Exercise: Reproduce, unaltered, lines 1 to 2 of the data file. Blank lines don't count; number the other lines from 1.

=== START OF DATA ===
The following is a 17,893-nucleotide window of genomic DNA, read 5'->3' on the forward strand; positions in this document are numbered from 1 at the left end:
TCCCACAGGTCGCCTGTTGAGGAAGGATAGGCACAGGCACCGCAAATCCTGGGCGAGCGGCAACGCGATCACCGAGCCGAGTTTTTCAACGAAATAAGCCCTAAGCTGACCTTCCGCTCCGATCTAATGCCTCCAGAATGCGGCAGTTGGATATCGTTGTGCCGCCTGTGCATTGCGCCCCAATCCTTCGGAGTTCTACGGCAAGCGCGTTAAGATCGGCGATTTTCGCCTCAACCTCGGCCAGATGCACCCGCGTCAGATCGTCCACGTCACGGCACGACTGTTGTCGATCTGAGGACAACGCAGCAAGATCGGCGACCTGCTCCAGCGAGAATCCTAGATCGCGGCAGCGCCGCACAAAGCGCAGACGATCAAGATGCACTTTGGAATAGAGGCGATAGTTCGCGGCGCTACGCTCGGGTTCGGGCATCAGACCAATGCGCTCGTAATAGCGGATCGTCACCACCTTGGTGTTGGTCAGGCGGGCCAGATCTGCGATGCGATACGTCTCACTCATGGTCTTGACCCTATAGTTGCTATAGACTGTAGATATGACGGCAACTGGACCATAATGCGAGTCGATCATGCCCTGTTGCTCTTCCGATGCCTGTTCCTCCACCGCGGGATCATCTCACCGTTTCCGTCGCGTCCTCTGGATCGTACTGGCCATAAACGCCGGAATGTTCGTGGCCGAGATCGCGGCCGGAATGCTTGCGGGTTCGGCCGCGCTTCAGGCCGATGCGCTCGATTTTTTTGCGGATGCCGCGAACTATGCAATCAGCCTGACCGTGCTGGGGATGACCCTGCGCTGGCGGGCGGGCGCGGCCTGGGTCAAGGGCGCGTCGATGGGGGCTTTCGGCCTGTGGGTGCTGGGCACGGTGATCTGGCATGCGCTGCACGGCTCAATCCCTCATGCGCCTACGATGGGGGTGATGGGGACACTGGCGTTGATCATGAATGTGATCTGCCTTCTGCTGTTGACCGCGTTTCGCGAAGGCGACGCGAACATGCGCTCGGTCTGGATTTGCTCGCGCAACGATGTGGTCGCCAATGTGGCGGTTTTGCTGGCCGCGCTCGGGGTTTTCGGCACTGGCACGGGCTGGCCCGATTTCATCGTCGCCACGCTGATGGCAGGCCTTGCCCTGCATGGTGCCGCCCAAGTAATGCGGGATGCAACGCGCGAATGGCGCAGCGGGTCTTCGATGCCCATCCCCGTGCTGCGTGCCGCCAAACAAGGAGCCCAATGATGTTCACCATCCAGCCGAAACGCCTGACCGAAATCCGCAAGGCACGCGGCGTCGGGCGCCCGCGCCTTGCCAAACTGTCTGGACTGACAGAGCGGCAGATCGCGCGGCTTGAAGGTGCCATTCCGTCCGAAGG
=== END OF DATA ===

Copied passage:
The following is a 17,893-nucleotide window of genomic DNA, read 5'->3' on the forward strand; positions in this document are numbered from 1 at the left end:
TCCCACAGGTCGCCTGTTGAGGAAGGATAGGCACAGGCACCGCAAATCCTGGGCGAGCGGCAACGCGATCACCGAGCCGAGTTTTTCAACGAAATAAGCCCTAAGCTGACCTTCCGCTCCGATCTAATGCCTCCAGAATGCGGCAGTTGGATATCGTTGTGCCGCCTGTGCATTGCGCCCCAATCCTTCGGAGTTCTACGGCAAGCGCGTTAAGATCGGCGATTTTCGCCTCAACCTCGGCCAGATGCACCCGCGTCAGATCGTCCACGTCACGGCACGACTGTTGTCGATCTGAGGACAACGCAGCAAGATCGGCGACCTGCTCCAGCGAGAATCCTAGATCGCGGCAGCGCCGCACAAAGCGCAGACGATCAAGATGCACTTTGGAATAGAGGCGATAGTTCGCGGCGCTACGCTCGGGTTCGGGCATCAGACCAATGCGCTCGTAATAGCGGATCGTCACCACCTTGGTGTTGGTCAGGCGGGCCAGATCTGCGATGCGATACGTCTCACTCATGGTCTTGACCCTATAGTTGCTATAGACTGTAGATATGACGGCAACTGGACCATAATGCGAGTCGATCATGCCCTGTTGCTCTTCCGATGCCTGTTCCTCCACCGCGGGATCATCTCACCGTTTCCGTCGCGTCCTCTGGATCGTACTGGCCATAAACGCCGGAATGTTCGTGGCCGAGATCGCGGCCGGAATGCTTGCGGGTTCGGCCGCGCTTCAGGCCGATGCGCTCGATTTTTTTGCGGATGCCGCGAACTATGCAATCAGCCTGACCGTGCTGGGGATGACCCTGCGCTGGCGGGCGGGCGCGGCCTGGGTCAAGGGCGCGTCGATGGGGGCTTTCGGCCTGTGGGTGCTGGGCACGGTGATCTGGCATGCGCTGCACGGCTCAATCCCTCATGCGCCTACGATGGGGGTGATGGGGACACTGGCGTTGATCATGAATGTGATCTGCCTTCTGCTGTTGACCGCGTTTCGCGAAGGCGACGCGAACATGCGCTCGGTCTGGATTTGCTCGCGCAACGATGTGGTCGCCAATGTGGCGGTTTTGCTGGCCGCGCTCGGGGTTTTCGGCACTGGCACGGGCTGGCCCGATTTCATCGTCGCCACGCTGATGGCAGGCCTTGCCCTGCATGGTGCCGCCCAAGTAATGCGGGATGCAACGCGCGAATGGCGCAGCGGGTCTTCGATGCCCATCCCCGTGCTGCGTGCCGCCAAACAAGGAGCCCAATGATGTTCACCATCCAGCCGAAACGCCTGACCGAAATCCGCAAGGCACGCGGCGTCGGGCGCCCGCGCCTTGCCAAACTGTCTGGACTGACAGAGCGGCAGATCGCGCGGCTTGAAGGTGCCATTCCGTCCGAAGG